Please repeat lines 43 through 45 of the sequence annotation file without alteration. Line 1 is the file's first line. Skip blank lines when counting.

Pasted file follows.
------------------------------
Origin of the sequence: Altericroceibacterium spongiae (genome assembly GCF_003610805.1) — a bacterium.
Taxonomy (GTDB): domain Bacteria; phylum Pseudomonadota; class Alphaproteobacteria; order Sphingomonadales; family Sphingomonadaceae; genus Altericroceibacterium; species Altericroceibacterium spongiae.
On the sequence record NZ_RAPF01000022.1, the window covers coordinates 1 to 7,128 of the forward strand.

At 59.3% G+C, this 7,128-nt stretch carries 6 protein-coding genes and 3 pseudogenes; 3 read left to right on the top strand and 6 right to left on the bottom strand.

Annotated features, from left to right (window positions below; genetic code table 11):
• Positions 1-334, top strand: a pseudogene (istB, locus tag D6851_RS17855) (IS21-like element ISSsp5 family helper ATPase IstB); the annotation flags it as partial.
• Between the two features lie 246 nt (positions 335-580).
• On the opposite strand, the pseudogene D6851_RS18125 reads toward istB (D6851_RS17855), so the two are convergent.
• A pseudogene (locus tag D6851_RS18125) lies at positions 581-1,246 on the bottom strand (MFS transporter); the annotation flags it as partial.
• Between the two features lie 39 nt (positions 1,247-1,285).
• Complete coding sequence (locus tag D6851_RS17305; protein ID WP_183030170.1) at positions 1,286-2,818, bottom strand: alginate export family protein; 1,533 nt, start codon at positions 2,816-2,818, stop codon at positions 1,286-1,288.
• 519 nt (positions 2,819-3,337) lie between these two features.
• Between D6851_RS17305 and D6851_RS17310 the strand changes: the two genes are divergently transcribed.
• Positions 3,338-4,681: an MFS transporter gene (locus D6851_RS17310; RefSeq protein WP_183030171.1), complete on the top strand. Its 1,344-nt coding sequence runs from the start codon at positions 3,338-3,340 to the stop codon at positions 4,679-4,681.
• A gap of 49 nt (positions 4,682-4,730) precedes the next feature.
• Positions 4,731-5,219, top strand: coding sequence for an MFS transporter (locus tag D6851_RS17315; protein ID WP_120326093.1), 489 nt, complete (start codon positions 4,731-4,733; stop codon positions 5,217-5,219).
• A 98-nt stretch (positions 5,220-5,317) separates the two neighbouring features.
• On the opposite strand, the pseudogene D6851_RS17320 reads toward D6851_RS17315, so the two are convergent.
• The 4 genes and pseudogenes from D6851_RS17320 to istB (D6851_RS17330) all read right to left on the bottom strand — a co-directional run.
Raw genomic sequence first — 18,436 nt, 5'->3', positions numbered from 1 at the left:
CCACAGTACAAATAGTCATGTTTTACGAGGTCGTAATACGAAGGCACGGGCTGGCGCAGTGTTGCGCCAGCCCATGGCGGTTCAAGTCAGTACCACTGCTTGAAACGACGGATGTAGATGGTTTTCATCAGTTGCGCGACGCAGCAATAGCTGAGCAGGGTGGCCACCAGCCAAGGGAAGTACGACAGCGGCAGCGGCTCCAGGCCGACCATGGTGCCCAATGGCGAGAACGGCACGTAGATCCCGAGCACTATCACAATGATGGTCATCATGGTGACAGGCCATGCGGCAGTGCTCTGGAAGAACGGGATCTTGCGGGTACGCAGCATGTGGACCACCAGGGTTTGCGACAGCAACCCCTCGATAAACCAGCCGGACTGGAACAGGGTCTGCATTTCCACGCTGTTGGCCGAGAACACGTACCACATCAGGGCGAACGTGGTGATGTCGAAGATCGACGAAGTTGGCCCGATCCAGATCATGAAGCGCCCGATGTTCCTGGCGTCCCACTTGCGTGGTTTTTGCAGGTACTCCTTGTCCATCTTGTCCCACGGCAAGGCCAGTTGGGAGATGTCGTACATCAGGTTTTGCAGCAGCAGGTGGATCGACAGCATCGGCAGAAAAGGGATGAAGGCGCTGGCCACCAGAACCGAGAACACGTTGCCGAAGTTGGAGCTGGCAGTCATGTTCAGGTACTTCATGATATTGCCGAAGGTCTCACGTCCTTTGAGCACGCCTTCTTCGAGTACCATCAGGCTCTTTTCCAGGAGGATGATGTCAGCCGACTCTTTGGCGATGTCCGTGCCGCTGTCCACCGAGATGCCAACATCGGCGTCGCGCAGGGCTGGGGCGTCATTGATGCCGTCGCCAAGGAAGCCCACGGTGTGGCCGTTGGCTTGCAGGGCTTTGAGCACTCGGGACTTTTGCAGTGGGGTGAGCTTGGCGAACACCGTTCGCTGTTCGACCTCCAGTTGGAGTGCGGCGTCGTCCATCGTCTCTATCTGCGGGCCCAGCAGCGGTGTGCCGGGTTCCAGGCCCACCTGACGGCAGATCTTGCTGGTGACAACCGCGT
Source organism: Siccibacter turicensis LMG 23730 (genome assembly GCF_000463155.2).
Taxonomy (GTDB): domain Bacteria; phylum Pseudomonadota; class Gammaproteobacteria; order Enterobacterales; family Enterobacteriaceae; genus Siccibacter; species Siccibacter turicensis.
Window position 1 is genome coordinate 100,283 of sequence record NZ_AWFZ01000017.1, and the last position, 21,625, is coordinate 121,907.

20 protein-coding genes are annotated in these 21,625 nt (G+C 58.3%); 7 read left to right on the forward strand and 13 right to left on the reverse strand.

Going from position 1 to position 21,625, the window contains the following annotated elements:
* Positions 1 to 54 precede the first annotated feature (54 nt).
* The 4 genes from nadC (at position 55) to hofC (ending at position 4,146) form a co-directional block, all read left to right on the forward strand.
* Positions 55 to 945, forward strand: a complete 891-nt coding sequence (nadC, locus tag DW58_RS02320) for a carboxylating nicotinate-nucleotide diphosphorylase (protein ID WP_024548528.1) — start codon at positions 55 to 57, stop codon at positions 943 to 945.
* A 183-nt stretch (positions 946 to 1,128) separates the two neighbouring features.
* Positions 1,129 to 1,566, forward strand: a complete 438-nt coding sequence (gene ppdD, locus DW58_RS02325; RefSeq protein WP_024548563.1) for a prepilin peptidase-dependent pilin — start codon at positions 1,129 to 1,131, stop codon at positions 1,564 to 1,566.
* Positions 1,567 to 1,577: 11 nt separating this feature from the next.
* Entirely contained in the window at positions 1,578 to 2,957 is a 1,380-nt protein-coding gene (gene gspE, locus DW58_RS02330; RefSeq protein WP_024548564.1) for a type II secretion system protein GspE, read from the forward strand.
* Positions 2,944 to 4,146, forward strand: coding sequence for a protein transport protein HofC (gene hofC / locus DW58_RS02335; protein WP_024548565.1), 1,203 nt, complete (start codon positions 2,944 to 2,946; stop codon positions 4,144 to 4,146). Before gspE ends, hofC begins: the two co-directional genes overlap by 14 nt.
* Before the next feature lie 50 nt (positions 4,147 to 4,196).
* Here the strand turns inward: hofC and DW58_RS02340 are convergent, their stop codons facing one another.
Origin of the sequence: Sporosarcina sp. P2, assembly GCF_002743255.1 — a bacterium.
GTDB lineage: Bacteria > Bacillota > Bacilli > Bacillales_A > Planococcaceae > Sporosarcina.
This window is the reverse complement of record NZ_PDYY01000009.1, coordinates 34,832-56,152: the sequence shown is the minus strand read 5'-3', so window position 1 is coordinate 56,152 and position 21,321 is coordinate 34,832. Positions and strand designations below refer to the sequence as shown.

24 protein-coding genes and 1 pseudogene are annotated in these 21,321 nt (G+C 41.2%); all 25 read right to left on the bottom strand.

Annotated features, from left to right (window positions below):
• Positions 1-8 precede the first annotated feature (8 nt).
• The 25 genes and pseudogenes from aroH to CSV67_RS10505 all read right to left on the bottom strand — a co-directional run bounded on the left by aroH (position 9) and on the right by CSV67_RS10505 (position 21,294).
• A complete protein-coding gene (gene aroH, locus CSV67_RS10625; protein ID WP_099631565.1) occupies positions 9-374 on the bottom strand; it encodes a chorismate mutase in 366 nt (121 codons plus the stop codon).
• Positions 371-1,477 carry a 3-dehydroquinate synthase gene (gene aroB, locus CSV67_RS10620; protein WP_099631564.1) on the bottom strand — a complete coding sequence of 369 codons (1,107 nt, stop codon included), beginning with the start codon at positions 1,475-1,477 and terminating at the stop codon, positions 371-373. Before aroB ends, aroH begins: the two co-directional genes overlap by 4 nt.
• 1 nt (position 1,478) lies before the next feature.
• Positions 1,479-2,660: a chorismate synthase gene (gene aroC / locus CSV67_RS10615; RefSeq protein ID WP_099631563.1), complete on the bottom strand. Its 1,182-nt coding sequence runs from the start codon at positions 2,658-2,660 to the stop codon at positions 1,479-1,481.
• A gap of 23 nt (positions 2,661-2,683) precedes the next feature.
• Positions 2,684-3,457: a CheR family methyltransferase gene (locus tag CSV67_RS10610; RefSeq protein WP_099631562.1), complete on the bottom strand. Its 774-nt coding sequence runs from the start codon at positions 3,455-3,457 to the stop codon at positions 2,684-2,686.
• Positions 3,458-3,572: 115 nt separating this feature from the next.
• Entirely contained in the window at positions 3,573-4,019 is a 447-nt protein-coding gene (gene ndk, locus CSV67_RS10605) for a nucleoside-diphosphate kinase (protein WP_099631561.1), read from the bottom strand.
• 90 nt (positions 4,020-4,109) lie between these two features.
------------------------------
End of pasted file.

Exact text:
• The 25 genes and pseudogenes from aroH to CSV67_RS10505 all read right to left on the bottom strand — a co-directional run bounded on the left by aroH (position 9) and on the right by CSV67_RS10505 (position 21,294).
• A complete protein-coding gene (gene aroH, locus CSV67_RS10625; protein ID WP_099631565.1) occupies positions 9-374 on the bottom strand; it encodes a chorismate mutase in 366 nt (121 codons plus the stop codon).
• Positions 371-1,477 carry a 3-dehydroquinate synthase gene (gene aroB, locus CSV67_RS10620; protein WP_099631564.1) on the bottom strand — a complete coding sequence of 369 codons (1,107 nt, stop codon included), beginning with the start codon at positions 1,475-1,477 and terminating at the stop codon, positions 371-373. Before aroB ends, aroH begins: the two co-directional genes overlap by 4 nt.